"We embrace a commitment to free expression, even [if they] are objectionable, offensive, hateful," Gay said. "It's when that speech crosses into conduct that violates our policies against bullying."

Stefanik continued, asking "Does that speech not cross that barrier? Does that speech not call for the genocide of Jews and the elimination of Israel? When you testify that you understand that is the definition of intifada, is that speech according to the code of conduct or not?" 


"We embrace a commitment to free expression and give a wide berth to free expression, even of views that are objectionable," Gay responded. 

  • harvard president clarifies position on antisemitism after testimony backlash calls for violenceare vile

    Rep. Elise Stefanik and President of Harvard University Dr. Claudine Gay (Getty Images)

  • harvard president clarifies position on antisemitism after testimony backlash calls for violenceare vile

    Dr. Claudine Gay, President of Harvard University, Liz Magill, President of University of Pennsylvania, Dr. Pamela Nadell, Professor of History and Jewish Studies at American University, and Dr. Sally Kornbluth, President of Massachusetts Institute of Technology, testify before the House Education and Workforce Committee at the Rayburn House Office Building on December 05, 2023 in Washington, DC. The Committee held a hearing to investigate antisemitism on college campuses. (Kevin Dietsch/Getty Images)

  • harvard president clarifies position on antisemitism after testimony backlash calls for violenceare vile

    Claudine Gay, president of Harvard University, during a House Education and the Workforce Committee hearing in Washington, DC, US, on Tuesday, Dec. 5, 2023. Lawmakers on the education committee will grill the leaders of Harvard University, the University of Pennsylvania and the Massachusetts Institute of Technology about their responses to protests that erupted after the October 7 attack on Israel by Hamas.  (Haiyun Jiang/Bloomberg via Getty Images)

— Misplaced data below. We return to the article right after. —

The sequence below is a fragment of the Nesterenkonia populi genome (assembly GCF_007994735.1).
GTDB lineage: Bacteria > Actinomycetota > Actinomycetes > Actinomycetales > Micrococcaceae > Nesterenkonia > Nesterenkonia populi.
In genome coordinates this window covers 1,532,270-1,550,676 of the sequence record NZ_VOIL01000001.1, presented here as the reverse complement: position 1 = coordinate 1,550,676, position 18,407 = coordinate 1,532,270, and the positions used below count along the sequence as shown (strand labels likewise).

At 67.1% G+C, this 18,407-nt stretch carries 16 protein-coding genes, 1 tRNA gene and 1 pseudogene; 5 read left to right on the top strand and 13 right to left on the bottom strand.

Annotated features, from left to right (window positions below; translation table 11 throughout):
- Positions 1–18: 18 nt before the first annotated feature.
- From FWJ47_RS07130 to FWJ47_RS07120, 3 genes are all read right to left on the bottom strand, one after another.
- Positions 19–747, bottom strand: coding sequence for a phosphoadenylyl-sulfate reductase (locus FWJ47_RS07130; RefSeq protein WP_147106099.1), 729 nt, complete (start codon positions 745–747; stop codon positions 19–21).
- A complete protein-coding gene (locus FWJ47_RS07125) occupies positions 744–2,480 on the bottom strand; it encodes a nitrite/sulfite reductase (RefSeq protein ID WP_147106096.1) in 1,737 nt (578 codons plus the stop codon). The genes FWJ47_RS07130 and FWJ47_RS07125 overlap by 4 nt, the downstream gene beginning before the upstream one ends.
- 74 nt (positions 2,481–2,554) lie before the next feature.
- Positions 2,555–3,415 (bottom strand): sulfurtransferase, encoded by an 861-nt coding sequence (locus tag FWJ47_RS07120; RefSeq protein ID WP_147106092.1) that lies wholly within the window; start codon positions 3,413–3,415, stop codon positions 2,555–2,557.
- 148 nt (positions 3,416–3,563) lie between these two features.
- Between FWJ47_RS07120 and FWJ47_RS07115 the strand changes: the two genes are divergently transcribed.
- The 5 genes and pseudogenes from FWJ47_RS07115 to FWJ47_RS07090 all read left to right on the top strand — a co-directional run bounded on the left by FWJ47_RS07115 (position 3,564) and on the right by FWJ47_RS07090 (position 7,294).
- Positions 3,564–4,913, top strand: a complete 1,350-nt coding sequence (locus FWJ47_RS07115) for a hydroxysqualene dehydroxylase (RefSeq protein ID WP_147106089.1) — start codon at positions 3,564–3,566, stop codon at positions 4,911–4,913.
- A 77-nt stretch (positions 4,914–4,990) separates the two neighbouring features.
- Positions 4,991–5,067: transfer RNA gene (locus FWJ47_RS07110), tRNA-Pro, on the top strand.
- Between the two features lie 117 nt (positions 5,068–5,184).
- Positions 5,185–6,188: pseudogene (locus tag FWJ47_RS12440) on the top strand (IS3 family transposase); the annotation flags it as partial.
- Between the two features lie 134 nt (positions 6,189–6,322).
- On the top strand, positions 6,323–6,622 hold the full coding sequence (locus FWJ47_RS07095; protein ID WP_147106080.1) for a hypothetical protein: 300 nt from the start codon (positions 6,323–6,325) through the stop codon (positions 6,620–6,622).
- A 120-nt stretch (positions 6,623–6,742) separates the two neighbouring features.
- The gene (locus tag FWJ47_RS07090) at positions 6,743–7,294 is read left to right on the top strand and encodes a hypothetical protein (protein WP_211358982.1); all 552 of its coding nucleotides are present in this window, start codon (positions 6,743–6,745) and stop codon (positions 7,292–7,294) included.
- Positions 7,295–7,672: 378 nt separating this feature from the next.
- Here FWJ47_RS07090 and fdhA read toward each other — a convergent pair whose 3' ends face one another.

Harvard is ranked last when it comes to freedom of speech on college campuses in America, which Stefanik brought up during the hearing. 

"Will admissions offers be rescinded or any disciplinary action be taken against students or applicants who say from the river to the sea or intifada, advocating for the murder of Jews?" she asked. 


"As said, that type of hateful, reckless, offensive speech is personally abhorrent to me," Gay added, but when Stefanik demanded to know what action will be taken specifically against "students who are harassing and calling for the genocide of Jews on Harvard's campus?" Gay deflected, but explained measures were underway and declined to get into specifics. 

"When speech crosses into conduct that violates our policies, including policies against bullying, harassment or intimidation, we take action, and we have robust disciplinary processes that allow to hold individuals accountable," Gay said. 

After she would not say that the calls for the genocide of Jews was a breach of the Ivy League university's code of conduct, the local campus Jewish organization called on the president to "take action" to protect Jewish students.

The Jewish student organization, Harvard Hillel, said that President Gay's "refusal" to "draw a line" on threatening antisemitic speech is "profoundly shocking."

Fox News' Danielle Wallace and Sarah Rumpf-Whitten contributed to this report. 


Kendall Tietz is a Production Assistant with Fox News Digital. 

Authored by Kendall Tietz via FoxNews December 6th 2023